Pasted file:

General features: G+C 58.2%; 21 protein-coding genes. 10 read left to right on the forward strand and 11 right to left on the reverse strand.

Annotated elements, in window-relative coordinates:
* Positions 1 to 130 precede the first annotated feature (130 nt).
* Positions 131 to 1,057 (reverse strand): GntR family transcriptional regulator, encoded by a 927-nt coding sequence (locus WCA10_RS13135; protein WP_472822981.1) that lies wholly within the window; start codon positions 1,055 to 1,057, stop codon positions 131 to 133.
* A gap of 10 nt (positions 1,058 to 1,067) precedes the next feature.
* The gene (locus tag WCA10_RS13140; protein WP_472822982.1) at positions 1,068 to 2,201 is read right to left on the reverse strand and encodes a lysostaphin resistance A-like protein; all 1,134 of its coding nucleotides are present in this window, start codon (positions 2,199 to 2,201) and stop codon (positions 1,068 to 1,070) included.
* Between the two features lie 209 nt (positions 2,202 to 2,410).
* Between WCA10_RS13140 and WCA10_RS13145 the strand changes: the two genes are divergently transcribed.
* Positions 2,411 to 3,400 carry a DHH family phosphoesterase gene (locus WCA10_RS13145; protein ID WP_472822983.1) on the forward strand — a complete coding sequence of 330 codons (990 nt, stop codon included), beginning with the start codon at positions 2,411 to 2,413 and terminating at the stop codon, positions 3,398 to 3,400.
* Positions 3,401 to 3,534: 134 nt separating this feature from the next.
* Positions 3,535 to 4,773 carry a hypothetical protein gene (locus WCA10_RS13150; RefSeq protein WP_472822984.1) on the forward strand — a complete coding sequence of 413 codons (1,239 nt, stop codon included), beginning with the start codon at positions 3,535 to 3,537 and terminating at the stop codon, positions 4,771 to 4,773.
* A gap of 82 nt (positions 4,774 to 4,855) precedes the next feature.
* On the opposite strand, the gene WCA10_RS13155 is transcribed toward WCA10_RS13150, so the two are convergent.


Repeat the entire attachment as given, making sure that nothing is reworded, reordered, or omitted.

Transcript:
General features: G+C 58.2%; 21 protein-coding genes. 10 read left to right on the forward strand and 11 right to left on the reverse strand.

Annotated elements, in window-relative coordinates:
* Positions 1 to 130 precede the first annotated feature (130 nt).
* Positions 131 to 1,057 (reverse strand): GntR family transcriptional regulator, encoded by a 927-nt coding sequence (locus WCA10_RS13135; protein WP_472822981.1) that lies wholly within the window; start codon positions 1,055 to 1,057, stop codon positions 131 to 133.
* A gap of 10 nt (positions 1,058 to 1,067) precedes the next feature.
* The gene (locus tag WCA10_RS13140; protein WP_472822982.1) at positions 1,068 to 2,201 is read right to left on the reverse strand and encodes a lysostaphin resistance A-like protein; all 1,134 of its coding nucleotides are present in this window, start codon (positions 2,199 to 2,201) and stop codon (positions 1,068 to 1,070) included.
* Between the two features lie 209 nt (positions 2,202 to 2,410).
* Between WCA10_RS13140 and WCA10_RS13145 the strand changes: the two genes are divergently transcribed.
* Positions 2,411 to 3,400 carry a DHH family phosphoesterase gene (locus WCA10_RS13145; protein ID WP_472822983.1) on the forward strand — a complete coding sequence of 330 codons (990 nt, stop codon included), beginning with the start codon at positions 2,411 to 2,413 and terminating at the stop codon, positions 3,398 to 3,400.
* Positions 3,401 to 3,534: 134 nt separating this feature from the next.
* Positions 3,535 to 4,773 carry a hypothetical protein gene (locus WCA10_RS13150; RefSeq protein WP_472822984.1) on the forward strand — a complete coding sequence of 413 codons (1,239 nt, stop codon included), beginning with the start codon at positions 3,535 to 3,537 and terminating at the stop codon, positions 4,771 to 4,773.
* A gap of 82 nt (positions 4,774 to 4,855) precedes the next feature.
* On the opposite strand, the gene WCA10_RS13155 is transcribed toward WCA10_RS13150, so the two are convergent.